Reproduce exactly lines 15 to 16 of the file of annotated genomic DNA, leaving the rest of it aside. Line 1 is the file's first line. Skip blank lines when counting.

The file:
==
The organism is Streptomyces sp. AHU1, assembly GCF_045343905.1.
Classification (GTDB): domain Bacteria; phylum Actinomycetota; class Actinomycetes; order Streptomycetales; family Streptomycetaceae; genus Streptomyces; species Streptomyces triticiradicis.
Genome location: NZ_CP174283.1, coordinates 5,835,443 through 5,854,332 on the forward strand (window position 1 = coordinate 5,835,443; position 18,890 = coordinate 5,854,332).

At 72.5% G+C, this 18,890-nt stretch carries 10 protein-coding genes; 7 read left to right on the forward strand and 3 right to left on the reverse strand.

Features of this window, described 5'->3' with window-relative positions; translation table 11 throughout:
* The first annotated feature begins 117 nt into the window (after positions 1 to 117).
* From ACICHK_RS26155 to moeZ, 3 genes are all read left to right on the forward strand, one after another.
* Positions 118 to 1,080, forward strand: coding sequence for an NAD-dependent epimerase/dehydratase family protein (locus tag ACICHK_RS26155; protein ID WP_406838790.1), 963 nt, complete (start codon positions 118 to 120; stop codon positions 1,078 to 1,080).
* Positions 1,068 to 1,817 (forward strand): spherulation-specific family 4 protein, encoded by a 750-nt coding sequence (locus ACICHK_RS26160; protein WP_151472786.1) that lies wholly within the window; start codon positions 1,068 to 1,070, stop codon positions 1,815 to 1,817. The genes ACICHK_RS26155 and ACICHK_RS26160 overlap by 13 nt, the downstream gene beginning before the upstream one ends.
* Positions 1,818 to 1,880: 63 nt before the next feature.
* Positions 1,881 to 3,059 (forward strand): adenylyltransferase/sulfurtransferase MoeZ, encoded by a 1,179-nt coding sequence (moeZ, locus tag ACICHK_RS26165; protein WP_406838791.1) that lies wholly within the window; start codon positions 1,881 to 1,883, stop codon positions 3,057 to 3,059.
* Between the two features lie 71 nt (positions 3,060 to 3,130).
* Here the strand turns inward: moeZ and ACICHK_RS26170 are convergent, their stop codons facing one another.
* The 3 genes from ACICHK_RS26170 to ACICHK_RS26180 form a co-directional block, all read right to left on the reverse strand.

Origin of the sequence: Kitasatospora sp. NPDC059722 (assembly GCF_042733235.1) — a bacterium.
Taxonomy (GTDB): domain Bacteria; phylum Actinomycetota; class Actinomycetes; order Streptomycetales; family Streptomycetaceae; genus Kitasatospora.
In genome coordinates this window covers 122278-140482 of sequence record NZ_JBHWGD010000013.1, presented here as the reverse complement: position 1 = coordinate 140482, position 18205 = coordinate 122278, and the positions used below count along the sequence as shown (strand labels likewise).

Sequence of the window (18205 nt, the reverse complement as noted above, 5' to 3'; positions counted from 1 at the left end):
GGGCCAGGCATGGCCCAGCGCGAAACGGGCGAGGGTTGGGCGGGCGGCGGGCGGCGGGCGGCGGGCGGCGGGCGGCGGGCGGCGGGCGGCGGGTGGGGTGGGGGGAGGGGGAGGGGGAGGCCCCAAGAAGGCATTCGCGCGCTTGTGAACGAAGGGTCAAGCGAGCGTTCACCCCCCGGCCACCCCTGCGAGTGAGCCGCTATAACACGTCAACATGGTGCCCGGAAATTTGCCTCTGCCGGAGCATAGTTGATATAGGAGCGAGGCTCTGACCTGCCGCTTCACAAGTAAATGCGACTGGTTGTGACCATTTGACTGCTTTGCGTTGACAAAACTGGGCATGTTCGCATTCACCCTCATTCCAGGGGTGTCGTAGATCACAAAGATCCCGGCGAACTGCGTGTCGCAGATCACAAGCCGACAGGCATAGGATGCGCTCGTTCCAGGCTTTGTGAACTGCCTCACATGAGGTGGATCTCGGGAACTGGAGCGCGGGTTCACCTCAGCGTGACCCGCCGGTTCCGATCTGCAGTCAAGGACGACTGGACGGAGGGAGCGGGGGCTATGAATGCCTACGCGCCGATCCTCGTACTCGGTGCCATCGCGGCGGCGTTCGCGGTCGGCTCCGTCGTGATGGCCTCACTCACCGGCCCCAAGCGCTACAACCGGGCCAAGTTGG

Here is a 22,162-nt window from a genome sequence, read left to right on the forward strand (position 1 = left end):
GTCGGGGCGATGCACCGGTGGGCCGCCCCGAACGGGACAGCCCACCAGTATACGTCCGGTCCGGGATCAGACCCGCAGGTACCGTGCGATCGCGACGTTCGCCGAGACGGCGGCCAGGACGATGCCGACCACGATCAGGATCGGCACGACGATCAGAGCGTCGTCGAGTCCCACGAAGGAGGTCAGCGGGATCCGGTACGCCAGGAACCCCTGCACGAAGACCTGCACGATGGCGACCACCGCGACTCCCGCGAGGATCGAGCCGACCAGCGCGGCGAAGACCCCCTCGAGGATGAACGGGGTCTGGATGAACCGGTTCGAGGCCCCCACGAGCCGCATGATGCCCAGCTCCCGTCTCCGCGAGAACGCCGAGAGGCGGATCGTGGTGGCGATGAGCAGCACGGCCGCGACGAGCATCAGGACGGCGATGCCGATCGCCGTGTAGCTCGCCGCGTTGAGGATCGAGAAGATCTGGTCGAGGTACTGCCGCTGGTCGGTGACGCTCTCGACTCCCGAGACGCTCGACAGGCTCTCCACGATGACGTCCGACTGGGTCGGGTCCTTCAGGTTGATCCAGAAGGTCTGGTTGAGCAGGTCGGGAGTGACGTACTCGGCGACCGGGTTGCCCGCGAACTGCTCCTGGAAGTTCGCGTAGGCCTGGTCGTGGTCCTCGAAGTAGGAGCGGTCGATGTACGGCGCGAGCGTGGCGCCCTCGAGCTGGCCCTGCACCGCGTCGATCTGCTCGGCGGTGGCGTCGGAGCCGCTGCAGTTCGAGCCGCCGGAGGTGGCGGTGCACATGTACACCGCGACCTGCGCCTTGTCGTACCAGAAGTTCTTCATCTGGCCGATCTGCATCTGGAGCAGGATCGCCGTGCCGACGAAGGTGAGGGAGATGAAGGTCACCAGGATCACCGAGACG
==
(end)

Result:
Origin of the sequence: Kitasatospora sp. NPDC059722 (assembly GCF_042733235.1) — a bacterium.
Taxonomy (GTDB): domain Bacteria; phylum Actinomycetota; class Actinomycetes; order Streptomycetales; family Streptomycetaceae; genus Kitasatospora.